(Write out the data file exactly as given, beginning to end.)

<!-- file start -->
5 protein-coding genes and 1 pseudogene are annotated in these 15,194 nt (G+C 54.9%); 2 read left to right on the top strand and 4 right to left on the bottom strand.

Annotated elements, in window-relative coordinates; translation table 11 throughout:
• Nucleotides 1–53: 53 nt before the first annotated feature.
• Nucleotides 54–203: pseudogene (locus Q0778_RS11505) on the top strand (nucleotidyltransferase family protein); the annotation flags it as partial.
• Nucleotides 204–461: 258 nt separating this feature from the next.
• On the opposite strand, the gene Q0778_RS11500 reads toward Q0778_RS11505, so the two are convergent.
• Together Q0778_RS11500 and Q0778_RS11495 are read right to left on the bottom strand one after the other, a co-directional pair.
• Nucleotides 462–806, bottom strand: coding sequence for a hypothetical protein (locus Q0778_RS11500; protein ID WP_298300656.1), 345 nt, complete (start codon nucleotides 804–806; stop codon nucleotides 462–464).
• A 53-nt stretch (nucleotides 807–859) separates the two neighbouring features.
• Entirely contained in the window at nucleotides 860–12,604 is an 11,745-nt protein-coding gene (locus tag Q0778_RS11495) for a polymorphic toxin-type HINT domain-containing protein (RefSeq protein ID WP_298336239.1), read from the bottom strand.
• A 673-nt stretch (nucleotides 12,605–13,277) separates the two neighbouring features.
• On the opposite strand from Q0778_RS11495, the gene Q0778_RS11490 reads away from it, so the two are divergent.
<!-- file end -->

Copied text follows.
5 protein-coding genes and 1 pseudogene are annotated in these 15,194 nt (G+C 54.9%); 2 read left to right on the top strand and 4 right to left on the bottom strand.

Annotated elements, in window-relative coordinates; translation table 11 throughout:
• Nucleotides 1–53: 53 nt before the first annotated feature.
• Nucleotides 54–203: pseudogene (locus Q0778_RS11505) on the top strand (nucleotidyltransferase family protein); the annotation flags it as partial.
• Nucleotides 204–461: 258 nt separating this feature from the next.
• On the opposite strand, the gene Q0778_RS11500 reads toward Q0778_RS11505, so the two are convergent.
• Together Q0778_RS11500 and Q0778_RS11495 are read right to left on the bottom strand one after the other, a co-directional pair.
• Nucleotides 462–806, bottom strand: coding sequence for a hypothetical protein (locus Q0778_RS11500; protein ID WP_298300656.1), 345 nt, complete (start codon nucleotides 804–806; stop codon nucleotides 462–464).
• A 53-nt stretch (nucleotides 807–859) separates the two neighbouring features.
• Entirely contained in the window at nucleotides 860–12,604 is an 11,745-nt protein-coding gene (locus tag Q0778_RS11495) for a polymorphic toxin-type HINT domain-containing protein (RefSeq protein ID WP_298336239.1), read from the bottom strand.
• A 673-nt stretch (nucleotides 12,605–13,277) separates the two neighbouring features.
• On the opposite strand from Q0778_RS11495, the gene Q0778_RS11490 reads away from it, so the two are divergent.